Geologist Day and the Science of Below

Have you ever stepped inside a cave and wondered how it was formed? Caves are a very important part of our ecosystem and therefore it is very important for scientists to study and document the changes in karst and surrounding regions.  April 7th is Geologist Day and we wanted to celebrate by taking a closer look at the making of caves and the science of below.

Solution caves are the most common of all caves.  Three ingredients go into the making of a solution cave: rock, rainwater, and time. It takes a special kind of rock, one that can dissolve in water, before a cavern can be created.  Gypsum, limestone, salt, and dolomite are 4 rock types that when exposed to running water over time can create tunnels, passages, and even large rooms in the earth below.

Hall of the Mountain King
Hall of the Mountain King

Rainwater is acidic but not enough to form a cave on its own.  As the rainwater makes its way through the ground, it picks up carbon and ultimately turns into carbonic acid which is what actually carves away at the stone forming the voids in the earth below.  Where do you think the carbon comes from? Plants. Decaying plants put off carbon into the soil and when mixed with rainwater becomes the catalyst for the making of a cave.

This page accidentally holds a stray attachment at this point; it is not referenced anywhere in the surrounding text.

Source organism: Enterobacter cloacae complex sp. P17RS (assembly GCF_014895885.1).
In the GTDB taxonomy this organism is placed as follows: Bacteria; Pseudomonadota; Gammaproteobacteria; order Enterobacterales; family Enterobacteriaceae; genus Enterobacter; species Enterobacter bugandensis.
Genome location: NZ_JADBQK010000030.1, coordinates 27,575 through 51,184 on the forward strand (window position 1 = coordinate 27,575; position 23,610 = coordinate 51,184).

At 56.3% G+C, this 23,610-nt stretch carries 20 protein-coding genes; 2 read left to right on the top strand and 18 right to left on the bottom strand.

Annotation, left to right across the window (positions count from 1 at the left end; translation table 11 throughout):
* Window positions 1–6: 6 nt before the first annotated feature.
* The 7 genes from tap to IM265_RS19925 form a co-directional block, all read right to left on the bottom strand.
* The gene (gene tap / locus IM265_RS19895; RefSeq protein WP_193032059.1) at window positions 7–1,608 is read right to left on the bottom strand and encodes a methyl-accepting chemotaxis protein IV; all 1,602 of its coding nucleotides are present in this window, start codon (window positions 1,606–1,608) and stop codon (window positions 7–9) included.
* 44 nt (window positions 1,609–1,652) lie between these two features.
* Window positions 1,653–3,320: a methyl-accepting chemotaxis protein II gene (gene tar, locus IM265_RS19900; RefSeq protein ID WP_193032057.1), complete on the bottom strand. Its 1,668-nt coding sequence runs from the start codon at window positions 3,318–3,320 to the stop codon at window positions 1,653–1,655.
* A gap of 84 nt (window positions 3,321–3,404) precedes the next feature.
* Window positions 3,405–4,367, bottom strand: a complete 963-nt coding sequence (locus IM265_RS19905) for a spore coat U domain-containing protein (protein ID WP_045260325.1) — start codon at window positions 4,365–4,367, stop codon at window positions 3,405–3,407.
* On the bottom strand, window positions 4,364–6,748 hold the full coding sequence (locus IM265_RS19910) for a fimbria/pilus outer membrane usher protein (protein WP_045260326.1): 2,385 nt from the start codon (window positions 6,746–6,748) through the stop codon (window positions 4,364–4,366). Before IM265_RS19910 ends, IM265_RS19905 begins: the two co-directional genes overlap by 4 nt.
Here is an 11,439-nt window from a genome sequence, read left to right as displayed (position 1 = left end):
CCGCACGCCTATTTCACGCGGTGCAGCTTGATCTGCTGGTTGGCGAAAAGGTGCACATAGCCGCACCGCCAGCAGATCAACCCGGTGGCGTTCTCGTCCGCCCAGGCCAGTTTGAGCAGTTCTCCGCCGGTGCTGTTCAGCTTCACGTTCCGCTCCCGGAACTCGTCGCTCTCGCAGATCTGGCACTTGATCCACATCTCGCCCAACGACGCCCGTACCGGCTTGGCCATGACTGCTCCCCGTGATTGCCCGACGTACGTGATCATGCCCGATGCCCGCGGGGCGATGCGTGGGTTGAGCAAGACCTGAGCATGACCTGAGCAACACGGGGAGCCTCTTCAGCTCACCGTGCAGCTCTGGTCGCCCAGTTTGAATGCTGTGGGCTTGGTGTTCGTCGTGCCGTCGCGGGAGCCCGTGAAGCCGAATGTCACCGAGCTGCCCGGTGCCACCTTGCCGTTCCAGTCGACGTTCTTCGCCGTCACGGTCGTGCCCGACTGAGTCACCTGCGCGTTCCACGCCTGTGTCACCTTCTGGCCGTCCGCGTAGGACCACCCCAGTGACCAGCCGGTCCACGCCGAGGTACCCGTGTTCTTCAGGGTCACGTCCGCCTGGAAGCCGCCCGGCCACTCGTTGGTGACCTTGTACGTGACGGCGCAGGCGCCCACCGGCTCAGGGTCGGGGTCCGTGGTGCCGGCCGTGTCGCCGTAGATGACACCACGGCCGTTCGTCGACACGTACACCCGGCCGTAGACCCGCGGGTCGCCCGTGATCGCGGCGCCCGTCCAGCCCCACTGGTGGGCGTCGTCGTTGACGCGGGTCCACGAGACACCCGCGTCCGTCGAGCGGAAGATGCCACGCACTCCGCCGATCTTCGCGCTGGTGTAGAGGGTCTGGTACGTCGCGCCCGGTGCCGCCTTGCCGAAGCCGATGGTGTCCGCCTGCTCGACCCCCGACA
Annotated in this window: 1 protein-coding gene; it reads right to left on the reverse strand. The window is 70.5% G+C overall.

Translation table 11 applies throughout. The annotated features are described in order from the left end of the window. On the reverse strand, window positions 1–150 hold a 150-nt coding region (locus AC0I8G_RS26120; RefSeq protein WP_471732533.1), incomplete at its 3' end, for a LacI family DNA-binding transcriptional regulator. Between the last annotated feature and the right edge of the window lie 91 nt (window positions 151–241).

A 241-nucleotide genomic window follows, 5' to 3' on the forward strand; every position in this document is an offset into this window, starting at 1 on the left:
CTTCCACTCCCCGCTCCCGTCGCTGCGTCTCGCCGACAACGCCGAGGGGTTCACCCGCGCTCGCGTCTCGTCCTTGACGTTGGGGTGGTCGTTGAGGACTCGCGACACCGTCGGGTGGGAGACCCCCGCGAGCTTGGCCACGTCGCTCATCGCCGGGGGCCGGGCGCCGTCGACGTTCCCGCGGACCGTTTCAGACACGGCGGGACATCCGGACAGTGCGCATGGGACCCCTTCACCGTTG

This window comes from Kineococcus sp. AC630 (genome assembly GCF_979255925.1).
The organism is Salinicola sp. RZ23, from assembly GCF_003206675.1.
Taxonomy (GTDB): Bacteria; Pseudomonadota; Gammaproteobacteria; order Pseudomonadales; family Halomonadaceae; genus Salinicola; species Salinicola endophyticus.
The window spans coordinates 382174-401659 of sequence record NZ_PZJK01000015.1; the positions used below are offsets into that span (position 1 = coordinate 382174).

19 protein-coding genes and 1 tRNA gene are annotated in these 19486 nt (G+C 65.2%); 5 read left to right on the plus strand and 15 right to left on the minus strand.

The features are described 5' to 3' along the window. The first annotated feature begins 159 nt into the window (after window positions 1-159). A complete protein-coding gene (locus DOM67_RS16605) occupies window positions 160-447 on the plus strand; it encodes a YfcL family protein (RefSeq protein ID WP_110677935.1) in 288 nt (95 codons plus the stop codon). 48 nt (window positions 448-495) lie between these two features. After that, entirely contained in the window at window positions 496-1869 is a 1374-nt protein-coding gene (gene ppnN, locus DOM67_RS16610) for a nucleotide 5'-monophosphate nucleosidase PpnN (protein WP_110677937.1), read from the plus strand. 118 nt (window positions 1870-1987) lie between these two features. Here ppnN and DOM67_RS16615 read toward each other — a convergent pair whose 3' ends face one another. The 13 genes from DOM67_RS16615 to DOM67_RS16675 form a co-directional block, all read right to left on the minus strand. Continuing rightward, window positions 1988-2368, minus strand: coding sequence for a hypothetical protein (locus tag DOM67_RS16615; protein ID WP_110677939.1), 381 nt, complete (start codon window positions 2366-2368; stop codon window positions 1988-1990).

Caves can form vertically or horizontally.  If the water flows straight down you get a pit cave and if it flows more in a circular fashion you will have a horizontal cave with long, winding passages like those inside Cumberland Caverns. In order to be classified as a cave on the Tennessee Cave Survey database, the dimensions must meet the minimum requirements of 50ft horizontally, 40ft vertically, or a pit depth of 30ft. With over 27 mapped miles of cave and rooms larger than Mammoth Caves, Cumberland Caverns well exceeds those limits.

While Cumberland Caverns is a dry cave, it was formed by two rivers running through the limestone thousands of years ago. Evidence of convergence of water can be witnessed in the Volcano Room and also by the fossils left behind embedded in the ceiling and walls in other parts of the cave.

The Volcano Room 333' Underground
The Volcano Room 333′ Underground

We invite you to come, explore, discover, and experience the science of 333’ below. See for yourself how our cave was formed as our guides lead you on a magical journey through time and history where education meets adventure. Mom, your kids will thank you for making learning fun again, and who knows, you may be inspiring your own future Geologist!